SETA Panel Discusses Turkey's Role as Israel-Syria Mediator

By Blakely, Andrew | Washington Report on Middle East Affairs, January/February 2010 | Go to article overview

SETA Panel Discusses Turkey's Role as Israel-Syria Mediator


Blakely, Andrew, Washington Report on Middle East Affairs


THE WASHINGTON, DC office of the Turkish think tank SETA (Foundation for Political, Economic and Social Research) held its inaugural event on Nov. 17-a panel discussion on the status of and prospects for Turkish mediation in Israeli-Syrian peace negotiations. Ankara's role as mediator has recently been called into question as a result of escalations in rhetoric between Turkey and Israel and a demonstrated willingness of France to oversee the process.

Ufuk Ulutas, SETA's Middle East program coordinator, expressed confidence that "a deal between Syria and Israel is reachable if the parties are willing to make the necessary concessions." The differences separating the Israeli and Syrian positions are less complex than those present in the Israeli-Palestinian conflict, he pointed out. Reaching an agreement on the Israeli-Syrian track is certainly feasible, therefore. Ulutas warned, however, that "neither side is ready to make the concessions" required at this stage.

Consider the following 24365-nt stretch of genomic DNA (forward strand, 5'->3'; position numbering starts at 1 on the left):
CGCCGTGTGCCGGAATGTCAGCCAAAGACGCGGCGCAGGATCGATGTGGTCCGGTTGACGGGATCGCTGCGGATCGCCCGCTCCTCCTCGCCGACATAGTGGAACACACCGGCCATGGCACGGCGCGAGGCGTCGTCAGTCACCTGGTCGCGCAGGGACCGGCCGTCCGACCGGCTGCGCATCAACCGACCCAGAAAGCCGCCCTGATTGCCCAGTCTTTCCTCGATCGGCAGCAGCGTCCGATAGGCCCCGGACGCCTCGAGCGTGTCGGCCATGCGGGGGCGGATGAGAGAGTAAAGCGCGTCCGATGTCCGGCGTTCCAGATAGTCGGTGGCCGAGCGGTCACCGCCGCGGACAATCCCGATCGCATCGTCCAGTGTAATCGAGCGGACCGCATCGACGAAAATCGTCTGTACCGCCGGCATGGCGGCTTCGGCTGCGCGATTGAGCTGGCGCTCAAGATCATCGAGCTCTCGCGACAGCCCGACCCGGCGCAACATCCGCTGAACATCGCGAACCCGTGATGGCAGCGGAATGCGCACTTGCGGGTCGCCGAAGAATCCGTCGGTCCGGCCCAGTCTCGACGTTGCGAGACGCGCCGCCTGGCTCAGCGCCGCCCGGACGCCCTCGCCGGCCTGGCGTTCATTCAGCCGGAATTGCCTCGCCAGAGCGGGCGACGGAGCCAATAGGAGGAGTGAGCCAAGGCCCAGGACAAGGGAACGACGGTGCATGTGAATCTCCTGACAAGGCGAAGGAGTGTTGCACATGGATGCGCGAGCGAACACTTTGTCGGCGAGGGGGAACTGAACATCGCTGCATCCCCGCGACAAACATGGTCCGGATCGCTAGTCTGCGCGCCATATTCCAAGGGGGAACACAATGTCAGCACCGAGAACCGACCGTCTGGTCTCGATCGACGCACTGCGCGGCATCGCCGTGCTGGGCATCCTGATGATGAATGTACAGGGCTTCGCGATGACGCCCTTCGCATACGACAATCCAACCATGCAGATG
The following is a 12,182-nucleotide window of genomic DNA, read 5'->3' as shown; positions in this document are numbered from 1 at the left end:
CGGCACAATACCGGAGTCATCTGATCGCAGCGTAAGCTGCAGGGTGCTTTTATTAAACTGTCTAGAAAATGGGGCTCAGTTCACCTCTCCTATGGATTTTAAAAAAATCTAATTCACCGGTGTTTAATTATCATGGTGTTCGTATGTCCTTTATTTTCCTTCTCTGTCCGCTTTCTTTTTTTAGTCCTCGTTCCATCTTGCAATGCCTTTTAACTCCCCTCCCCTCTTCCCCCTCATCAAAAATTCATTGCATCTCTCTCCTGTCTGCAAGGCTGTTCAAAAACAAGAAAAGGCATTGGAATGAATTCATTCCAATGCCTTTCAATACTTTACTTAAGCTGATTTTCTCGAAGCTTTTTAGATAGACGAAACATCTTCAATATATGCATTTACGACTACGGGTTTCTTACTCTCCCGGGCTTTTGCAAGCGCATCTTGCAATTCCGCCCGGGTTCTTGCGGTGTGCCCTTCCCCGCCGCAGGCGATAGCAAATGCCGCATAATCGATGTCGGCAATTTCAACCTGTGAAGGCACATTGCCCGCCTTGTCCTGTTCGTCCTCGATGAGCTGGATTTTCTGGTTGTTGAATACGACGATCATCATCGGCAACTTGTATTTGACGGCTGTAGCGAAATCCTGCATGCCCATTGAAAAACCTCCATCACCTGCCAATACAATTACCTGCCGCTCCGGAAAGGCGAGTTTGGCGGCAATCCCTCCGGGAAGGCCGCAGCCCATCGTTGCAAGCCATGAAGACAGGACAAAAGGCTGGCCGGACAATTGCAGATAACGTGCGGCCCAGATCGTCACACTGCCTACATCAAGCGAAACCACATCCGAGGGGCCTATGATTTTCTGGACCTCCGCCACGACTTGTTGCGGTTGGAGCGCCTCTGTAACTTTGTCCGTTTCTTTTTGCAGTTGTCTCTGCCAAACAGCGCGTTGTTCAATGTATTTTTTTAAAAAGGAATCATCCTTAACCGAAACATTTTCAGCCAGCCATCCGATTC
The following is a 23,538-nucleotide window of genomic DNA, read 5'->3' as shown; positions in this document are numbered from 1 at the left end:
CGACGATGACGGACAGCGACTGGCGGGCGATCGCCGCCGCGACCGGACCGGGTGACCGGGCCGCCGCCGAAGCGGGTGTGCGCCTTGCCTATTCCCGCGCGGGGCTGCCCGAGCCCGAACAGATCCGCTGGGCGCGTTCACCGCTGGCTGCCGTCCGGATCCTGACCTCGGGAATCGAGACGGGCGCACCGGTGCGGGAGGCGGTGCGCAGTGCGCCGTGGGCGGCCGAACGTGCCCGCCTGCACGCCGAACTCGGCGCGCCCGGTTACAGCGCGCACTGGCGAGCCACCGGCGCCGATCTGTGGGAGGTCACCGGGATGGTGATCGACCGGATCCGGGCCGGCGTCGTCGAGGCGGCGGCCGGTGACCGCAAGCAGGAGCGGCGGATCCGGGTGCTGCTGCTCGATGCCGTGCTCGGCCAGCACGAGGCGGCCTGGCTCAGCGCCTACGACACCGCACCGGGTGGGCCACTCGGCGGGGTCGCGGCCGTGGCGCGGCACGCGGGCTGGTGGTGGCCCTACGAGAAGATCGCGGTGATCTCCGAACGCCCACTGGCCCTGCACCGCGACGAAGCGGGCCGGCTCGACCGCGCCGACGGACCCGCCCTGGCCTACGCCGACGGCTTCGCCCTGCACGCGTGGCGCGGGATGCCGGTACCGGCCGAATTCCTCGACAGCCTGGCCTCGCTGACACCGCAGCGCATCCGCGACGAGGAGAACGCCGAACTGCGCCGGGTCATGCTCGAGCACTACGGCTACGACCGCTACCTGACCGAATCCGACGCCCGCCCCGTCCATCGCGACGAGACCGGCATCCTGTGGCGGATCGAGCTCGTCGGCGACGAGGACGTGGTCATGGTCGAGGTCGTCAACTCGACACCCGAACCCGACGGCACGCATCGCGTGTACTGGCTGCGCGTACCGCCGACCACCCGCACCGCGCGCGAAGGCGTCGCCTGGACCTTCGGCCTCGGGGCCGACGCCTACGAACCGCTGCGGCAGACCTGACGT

Stressing the transient nature of the current tensions between Israel and Turkey, he suggested that tensions could be reduced through a series of gestures by both sides. Ulutas proposed, for example, that Turkey could help "free the prisoner Gilad Shalit." Even if Turkey is able to reclaim the role of mediator and guide Israel and Syria to an agreement, he concluded, the U.S. must step in during the final stages to ensure successful implementation and stability of the agreement.

"They are knocking on everyone's door," Geoffrey Aronson, director of research and publications at the Foundation for Middle East Peace, said of the Turks. "Sometimes they are let into the room, most of the time they are not." Aronson remarked that Ankara's constant desire for involvement anywhere and everywhere can "be an asset, but can [also] reflect a lack of focus." Referring to periodic cases of disappointment with Israel, as happened in 2004 and 2008, Aronson criticized Turkey's habit of "permit[ing] themselves to be diverted. …

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